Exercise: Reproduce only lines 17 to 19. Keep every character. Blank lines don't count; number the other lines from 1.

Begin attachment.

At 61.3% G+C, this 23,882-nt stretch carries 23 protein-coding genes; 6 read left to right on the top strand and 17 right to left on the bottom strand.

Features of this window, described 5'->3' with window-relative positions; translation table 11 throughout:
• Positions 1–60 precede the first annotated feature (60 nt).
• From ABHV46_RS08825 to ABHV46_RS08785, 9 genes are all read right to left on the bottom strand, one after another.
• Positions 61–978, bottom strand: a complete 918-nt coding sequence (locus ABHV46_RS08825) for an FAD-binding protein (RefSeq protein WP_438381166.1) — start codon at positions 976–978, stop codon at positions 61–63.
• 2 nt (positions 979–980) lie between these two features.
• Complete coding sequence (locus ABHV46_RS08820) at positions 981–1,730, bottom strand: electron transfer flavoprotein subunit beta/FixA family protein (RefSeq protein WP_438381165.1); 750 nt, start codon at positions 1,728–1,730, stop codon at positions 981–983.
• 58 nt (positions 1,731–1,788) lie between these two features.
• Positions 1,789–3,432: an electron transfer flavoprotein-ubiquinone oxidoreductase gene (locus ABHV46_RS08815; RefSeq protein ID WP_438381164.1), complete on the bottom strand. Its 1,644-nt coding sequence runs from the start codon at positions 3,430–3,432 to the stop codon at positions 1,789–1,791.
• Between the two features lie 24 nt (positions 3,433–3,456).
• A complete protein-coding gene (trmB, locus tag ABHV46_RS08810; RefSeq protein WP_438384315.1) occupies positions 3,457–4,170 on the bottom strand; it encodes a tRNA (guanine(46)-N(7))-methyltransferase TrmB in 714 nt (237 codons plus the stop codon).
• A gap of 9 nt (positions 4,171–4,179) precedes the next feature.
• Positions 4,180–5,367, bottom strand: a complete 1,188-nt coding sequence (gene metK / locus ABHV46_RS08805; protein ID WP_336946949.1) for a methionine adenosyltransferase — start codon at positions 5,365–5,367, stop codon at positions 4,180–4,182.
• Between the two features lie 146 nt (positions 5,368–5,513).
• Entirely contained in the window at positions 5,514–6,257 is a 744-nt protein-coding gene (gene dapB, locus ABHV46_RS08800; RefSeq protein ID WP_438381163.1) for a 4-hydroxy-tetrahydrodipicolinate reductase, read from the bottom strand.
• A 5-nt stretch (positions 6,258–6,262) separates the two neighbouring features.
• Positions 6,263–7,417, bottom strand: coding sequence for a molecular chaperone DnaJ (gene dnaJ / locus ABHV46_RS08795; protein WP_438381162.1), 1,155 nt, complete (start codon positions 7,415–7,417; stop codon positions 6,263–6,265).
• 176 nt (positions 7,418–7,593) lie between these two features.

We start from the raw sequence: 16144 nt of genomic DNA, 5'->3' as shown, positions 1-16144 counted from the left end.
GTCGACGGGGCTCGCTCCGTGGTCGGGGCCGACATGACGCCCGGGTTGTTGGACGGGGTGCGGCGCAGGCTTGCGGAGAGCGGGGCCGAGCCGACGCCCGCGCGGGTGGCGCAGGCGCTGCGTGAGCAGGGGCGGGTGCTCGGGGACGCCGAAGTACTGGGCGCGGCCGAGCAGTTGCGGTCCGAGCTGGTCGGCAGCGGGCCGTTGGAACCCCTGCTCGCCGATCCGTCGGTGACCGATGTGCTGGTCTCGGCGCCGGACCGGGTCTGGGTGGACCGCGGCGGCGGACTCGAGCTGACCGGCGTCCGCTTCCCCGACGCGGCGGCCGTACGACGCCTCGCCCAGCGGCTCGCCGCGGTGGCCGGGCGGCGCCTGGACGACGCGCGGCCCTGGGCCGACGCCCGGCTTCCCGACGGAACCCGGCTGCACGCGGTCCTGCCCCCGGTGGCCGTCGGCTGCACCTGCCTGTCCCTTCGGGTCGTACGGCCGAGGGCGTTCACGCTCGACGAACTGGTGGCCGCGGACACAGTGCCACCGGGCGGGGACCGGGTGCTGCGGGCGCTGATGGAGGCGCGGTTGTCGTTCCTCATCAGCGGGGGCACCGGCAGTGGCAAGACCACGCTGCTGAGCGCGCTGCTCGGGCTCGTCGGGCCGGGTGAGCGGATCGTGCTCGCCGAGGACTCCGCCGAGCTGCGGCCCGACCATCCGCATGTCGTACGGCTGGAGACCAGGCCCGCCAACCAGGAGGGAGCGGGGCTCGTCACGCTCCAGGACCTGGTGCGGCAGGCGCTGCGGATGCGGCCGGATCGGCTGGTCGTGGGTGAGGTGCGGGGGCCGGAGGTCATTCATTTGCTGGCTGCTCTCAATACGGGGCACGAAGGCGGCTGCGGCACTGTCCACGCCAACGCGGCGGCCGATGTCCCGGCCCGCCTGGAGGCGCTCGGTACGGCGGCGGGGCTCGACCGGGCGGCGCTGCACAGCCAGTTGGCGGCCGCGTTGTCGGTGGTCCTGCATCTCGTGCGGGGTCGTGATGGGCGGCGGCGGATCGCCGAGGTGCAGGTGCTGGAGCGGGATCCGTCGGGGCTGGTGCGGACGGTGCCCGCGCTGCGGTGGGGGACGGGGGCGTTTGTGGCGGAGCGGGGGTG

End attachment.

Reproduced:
• Positions 6,263–7,417, bottom strand: coding sequence for a molecular chaperone DnaJ (gene dnaJ / locus ABHV46_RS08795; protein WP_438381162.1), 1,155 nt, complete (start codon positions 7,415–7,417; stop codon positions 6,263–6,265).
• 176 nt (positions 7,418–7,593) lie between these two features.

We start from the raw sequence: 16144 nt of genomic DNA, 5'->3' as shown, positions 1-16144 counted from the left end.